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PHQ-9

Dr Karen Martin
Reviewed by Dr Karen MartinReviewed on 19.10.2023 | 2 minutes read
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PHQ-9 is a questionnaire that is used to help assess the severity of depression. The name stands for patient health questionnaire, and 9 questions ask about different symptoms and how often you experience them.

Each answer is assigned a number of points out of 3, and once you add the points from the 9 questions, you will have a score out of 27.

If you score 5 points or more, this suggests mild depression severity, 10 points and more for moderate, 15 points and more for moderately severe, and 20 points or more for severe depression.

The questionnaire isn’t for diagnosing depression but for assessing severity.

Is depression common?

Depression is the most common mental health condition and affects many people worldwide, although it can affect people in different ways. It is a medical condition that can be serious. However, many cases of depression can improve over time with treatments such as lifestyle changes, talking therapies, and medication, but it is important to seek help early if you notice any persistent symptoms of depression.

When should I see my doctor?

You should book an appointment to see your doctor if you think you have depression. It is important to seek help early. You should speak to a medical professional urgently if you are having suicidal thoughts or have done, or plan to, self-harm. You can get urgent help via your doctor, 911, or by going to the Emergency Department, which is a safe place during a crisis.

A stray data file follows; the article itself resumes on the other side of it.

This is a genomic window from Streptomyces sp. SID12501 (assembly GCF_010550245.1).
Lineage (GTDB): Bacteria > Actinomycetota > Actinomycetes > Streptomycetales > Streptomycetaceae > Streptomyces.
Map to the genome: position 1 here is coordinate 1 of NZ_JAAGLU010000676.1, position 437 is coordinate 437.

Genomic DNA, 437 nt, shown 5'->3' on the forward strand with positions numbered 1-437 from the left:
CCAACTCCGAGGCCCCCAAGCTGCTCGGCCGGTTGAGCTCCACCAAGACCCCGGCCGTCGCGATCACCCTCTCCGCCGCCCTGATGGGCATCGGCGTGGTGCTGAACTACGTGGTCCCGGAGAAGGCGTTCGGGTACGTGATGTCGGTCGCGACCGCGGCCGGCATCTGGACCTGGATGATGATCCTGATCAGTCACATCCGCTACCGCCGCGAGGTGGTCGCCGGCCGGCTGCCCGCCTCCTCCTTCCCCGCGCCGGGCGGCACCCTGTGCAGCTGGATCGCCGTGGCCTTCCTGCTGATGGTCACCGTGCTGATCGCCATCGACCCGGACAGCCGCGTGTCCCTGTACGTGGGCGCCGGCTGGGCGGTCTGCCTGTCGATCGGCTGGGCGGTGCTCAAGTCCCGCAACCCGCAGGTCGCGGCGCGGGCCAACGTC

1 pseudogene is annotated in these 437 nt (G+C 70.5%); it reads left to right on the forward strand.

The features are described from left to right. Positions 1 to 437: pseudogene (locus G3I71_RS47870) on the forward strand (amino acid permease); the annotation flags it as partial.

What will the doctor do

Doctors or other healthcare professionals use the PHQ-9 questionnaire alongside their professional judgment to help assess the severity of depression and to track any changes over time or the course of treatment. They may also ask about your current symptoms, how long you’ve had them, your social situation, and your past medical history.

If your depression is mild, the doctor may recommend any relevant lifestyle changes and monitor your progress. They may also add in talking therapy, such as cognitive behavioral therapy (CBT) - which works on learning about negative thoughts, how they affect how you feel, and how to process them and adapt those thoughts. The doctor will keep an eye on how you are doing and whether these interventions are helping.

If you have prolonged depression or moderate depression, the doctor may prescribe an antidepressant alongside talking therapy.

If you have severe depression, the doctor may refer you to a specialist mental health team for support alongside prescribing antidepressants and talking therapies. In a small number of cases of severe depression, the doctor may feel you are at significant risk to yourself, and they may refer you to the hospital.

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This article has been written by UK-based doctors and pharmacists, so some advice may not apply to US users and some suggested treatments may not be available. For more information, please see our T&Cs.
Dr Karen Martin
Reviewed by Dr Karen Martin
Reviewed on 19.10.2023
EmailFacebookPinterestTwitter
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